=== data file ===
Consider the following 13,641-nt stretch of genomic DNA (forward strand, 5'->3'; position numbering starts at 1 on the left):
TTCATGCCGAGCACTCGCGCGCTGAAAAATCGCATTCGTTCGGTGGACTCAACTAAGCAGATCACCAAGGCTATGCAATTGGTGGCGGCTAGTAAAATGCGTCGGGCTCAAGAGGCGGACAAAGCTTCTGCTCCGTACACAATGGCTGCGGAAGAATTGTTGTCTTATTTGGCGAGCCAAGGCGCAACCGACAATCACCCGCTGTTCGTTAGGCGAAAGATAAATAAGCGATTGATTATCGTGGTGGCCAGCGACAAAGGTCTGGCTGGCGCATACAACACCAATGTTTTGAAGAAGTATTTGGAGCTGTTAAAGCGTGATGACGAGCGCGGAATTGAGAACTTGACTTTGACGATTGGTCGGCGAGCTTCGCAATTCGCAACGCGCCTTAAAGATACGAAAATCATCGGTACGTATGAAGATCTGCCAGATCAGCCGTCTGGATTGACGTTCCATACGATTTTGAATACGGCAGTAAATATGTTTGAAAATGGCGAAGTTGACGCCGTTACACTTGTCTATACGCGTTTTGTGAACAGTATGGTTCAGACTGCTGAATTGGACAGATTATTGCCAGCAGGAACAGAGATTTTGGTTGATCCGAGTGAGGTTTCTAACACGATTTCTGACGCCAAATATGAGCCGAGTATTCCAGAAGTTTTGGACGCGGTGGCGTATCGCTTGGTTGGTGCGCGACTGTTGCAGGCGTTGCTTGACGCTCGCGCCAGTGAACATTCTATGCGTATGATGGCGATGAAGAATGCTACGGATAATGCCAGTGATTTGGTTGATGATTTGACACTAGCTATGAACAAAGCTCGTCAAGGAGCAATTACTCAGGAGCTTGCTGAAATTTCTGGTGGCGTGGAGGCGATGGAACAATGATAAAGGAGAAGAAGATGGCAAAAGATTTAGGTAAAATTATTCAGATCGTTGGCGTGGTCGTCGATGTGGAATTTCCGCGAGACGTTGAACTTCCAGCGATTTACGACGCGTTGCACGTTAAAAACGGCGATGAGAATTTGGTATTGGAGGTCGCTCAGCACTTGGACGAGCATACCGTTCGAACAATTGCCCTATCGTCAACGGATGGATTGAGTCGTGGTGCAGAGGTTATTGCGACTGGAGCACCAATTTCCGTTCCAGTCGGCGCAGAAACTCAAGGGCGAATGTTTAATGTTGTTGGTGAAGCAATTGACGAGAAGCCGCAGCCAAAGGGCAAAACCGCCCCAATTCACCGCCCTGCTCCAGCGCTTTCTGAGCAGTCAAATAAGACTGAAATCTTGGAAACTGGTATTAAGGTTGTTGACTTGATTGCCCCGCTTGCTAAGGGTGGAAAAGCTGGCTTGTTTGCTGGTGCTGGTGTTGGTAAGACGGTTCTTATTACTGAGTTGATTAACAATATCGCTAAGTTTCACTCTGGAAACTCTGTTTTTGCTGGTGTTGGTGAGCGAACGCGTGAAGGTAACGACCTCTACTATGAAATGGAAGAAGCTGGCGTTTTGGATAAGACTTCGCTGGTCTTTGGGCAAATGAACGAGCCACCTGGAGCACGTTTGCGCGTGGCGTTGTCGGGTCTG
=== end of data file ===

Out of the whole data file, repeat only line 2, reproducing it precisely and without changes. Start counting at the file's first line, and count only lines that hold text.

TTCATGCCGAGCACTCGCGCGCTGAAAAATCGCATTCGTTCGGTGGACTCAACTAAGCAGATCACCAAGGCTATGCAATTGGTGGCGGCTAGTAAAATGCGTCGGGCTCAAGAGGCGGACAAAGCTTCTGCTCCGTACACAATGGCTGCGGAAGAATTGTTGTCTTATTTGGCGAGCCAAGGCGCAACCGACAATCACCCGCTGTTCGTTAGGCGAAAGATAAATAAGCGATTGATTATCGTGGTGGCCAGCGACAAAGGTCTGGCTGGCGCATACAACACCAATGTTTTGAAGAAGTATTTGGAGCTGTTAAAGCGTGATGACGAGCGCGGAATTGAGAACTTGACTTTGACGATTGGTCGGCGAGCTTCGCAATTCGCAACGCGCCTTAAAGATACGAAAATCATCGGTACGTATGAAGATCTGCCAGATCAGCCGTCTGGATTGACGTTCCATACGATTTTGAATACGGCAGTAAATATGTTTGAAAATGGCGAAGTTGACGCCGTTACACTTGTCTATACGCGTTTTGTGAACAGTATGGTTCAGACTGCTGAATTGGACAGATTATTGCCAGCAGGAACAGAGATTTTGGTTGATCCGAGTGAGGTTTCTAACACGATTTCTGACGCCAAATATGAGCCGAGTATTCCAGAAGTTTTGGACGCGGTGGCGTATCGCTTGGTTGGTGCGCGACTGTTGCAGGCGTTGCTTGACGCTCGCGCCAGTGAACATTCTATGCGTATGATGGCGATGAAGAATGCTACGGATAATGCCAGTGATTTGGTTGATGATTTGACACTAGCTATGAACAAAGCTCGTCAAGGAGCAATTACTCAGGAGCTTGCTGAAATTTCTGGTGGCGTGGAGGCGATGGAACAATGATAAAGGAGAAGAAGATGGCAAAAGATTTAGGTAAAATTATTCAGATCGTTGGCGTGGTCGTCGATGTGGAATTTCCGCGAGACGTTGAACTTCCAGCGATTTACGACGCGTTGCACGTTAAAAACGGCGATGAGAATTTGGTATTGGAGGTCGCTCAGCACTTGGACGAGCATACCGTTCGAACAATTGCCCTATCGTCAACGGATGGATTGAGTCGTGGTGCAGAGGTTATTGCGACTGGAGCACCAATTTCCGTTCCAGTCGGCGCAGAAACTCAAGGGCGAATGTTTAATGTTGTTGGTGAAGCAATTGACGAGAAGCCGCAGCCAAAGGGCAAAACCGCCCCAATTCACCGCCCTGCTCCAGCGCTTTCTGAGCAGTCAAATAAGACTGAAATCTTGGAAACTGGTATTAAGGTTGTTGACTTGATTGCCCCGCTTGCTAAGGGTGGAAAAGCTGGCTTGTTTGCTGGTGCTGGTGTTGGTAAGACGGTTCTTATTACTGAGTTGATTAACAATATCGCTAAGTTTCACTCTGGAAACTCTGTTTTTGCTGGTGTTGGTGAGCGAACGCGTGAAGGTAACGACCTCTACTATGAAATGGAAGAAGCTGGCGTTTTGGATAAGACTTCGCTGGTCTTTGGGCAAATGAACGAGCCACCTGGAGCACGTTTGCGCGTGGCGTTGTCGGGTCTG